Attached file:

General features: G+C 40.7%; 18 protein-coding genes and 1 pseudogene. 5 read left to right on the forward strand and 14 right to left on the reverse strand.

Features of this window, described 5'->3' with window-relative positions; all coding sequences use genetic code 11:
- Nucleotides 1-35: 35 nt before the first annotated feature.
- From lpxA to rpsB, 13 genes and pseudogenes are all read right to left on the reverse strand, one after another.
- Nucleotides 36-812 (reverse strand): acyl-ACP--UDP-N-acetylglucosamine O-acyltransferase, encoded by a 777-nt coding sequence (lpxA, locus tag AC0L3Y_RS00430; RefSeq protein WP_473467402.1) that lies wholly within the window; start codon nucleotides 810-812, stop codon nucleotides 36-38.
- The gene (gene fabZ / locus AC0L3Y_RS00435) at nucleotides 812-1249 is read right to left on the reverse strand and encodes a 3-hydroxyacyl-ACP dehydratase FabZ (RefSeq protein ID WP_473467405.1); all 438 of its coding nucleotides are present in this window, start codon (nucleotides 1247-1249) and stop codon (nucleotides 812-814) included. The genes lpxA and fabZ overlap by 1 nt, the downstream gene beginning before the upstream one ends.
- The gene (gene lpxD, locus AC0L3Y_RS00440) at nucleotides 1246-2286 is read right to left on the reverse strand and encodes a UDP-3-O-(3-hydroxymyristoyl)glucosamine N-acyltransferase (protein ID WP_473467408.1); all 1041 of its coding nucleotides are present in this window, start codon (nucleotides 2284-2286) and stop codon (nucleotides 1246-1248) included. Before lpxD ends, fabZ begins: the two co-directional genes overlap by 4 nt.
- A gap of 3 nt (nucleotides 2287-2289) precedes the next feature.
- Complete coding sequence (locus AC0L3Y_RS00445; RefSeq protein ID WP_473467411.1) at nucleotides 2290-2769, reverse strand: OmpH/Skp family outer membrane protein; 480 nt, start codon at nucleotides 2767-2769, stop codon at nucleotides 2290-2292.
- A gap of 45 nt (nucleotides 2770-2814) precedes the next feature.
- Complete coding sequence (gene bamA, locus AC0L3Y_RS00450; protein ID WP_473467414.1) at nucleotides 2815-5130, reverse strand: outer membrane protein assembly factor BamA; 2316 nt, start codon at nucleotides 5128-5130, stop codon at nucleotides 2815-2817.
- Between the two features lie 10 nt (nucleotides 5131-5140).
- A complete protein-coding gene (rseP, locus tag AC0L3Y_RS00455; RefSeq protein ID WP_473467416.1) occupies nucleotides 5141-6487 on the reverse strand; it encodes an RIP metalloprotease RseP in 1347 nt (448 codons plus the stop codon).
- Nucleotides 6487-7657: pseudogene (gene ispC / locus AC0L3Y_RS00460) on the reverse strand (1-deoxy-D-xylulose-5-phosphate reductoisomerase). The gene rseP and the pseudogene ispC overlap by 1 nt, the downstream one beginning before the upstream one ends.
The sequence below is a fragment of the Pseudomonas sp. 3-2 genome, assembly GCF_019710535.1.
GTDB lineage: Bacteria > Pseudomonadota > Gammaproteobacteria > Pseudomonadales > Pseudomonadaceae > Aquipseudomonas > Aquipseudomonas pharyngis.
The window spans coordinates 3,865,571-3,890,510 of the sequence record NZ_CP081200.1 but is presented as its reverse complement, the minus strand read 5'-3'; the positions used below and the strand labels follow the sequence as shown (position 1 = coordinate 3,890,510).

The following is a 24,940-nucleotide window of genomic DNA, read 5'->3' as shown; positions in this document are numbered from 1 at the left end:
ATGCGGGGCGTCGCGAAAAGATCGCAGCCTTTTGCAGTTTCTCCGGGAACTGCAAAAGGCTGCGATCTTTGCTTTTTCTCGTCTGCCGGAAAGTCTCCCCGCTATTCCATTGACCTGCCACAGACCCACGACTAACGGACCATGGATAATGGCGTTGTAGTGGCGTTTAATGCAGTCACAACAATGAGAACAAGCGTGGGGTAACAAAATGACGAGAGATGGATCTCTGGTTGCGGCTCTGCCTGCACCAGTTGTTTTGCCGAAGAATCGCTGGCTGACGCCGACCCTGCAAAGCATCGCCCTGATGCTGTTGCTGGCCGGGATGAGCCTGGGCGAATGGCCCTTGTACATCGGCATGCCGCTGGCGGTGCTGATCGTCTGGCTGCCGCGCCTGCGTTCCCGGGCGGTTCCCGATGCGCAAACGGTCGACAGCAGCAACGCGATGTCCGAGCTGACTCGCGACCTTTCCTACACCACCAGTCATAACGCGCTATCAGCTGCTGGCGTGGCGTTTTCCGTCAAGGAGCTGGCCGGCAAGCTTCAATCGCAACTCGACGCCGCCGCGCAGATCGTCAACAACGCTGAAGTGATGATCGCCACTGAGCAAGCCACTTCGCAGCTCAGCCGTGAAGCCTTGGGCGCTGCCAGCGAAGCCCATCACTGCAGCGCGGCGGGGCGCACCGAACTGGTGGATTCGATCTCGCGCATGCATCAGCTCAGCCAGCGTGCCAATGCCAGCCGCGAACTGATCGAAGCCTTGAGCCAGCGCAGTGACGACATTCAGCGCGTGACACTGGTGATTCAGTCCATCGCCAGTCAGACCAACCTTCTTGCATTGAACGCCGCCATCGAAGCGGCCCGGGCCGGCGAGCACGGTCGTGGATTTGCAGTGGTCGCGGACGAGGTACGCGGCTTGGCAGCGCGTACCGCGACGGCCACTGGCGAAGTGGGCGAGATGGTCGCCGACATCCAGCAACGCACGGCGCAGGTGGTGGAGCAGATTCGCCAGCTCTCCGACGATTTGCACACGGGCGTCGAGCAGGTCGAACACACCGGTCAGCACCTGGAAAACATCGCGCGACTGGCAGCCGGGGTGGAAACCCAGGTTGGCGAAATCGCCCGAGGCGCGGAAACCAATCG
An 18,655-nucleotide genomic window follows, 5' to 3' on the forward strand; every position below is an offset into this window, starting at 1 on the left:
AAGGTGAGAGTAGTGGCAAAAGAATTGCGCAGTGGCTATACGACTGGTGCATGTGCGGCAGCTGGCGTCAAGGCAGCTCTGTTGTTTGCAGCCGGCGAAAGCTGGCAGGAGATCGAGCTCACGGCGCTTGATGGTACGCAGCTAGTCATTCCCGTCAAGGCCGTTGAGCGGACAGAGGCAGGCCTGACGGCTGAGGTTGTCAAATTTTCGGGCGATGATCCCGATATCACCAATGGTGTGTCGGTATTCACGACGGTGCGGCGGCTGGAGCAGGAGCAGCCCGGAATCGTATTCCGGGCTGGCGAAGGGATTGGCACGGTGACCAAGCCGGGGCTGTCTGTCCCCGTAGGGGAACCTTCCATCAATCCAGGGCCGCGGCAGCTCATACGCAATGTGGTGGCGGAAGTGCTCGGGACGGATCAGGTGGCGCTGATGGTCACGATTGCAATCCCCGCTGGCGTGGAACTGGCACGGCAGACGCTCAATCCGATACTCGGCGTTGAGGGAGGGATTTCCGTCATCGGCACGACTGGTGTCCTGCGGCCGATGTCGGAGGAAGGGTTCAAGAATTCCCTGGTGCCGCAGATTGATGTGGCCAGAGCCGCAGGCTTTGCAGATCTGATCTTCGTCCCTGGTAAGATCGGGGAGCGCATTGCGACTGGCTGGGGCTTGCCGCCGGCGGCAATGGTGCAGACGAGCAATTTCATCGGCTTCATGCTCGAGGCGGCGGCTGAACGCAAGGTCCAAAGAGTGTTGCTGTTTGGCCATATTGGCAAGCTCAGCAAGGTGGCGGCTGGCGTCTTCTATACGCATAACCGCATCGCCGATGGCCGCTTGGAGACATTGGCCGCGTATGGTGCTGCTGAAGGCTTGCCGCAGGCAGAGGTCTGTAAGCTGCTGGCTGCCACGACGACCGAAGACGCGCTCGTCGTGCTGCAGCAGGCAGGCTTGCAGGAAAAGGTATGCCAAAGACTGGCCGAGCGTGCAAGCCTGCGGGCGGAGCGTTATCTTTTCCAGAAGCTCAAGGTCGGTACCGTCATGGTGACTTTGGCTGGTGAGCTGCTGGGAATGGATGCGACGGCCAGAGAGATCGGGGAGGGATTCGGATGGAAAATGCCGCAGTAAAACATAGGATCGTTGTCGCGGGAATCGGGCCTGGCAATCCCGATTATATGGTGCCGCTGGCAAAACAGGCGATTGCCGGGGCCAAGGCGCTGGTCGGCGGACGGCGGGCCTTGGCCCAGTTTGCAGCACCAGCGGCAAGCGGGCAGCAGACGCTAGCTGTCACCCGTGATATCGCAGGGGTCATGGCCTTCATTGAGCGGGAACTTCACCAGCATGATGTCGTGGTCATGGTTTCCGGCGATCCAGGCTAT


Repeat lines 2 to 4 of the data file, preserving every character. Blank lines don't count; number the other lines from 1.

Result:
Features of this window, described 5'->3' with window-relative positions; all coding sequences use genetic code 11:
- Nucleotides 1-35: 35 nt before the first annotated feature.
- From lpxA to rpsB, 13 genes and pseudogenes are all read right to left on the reverse strand, one after another.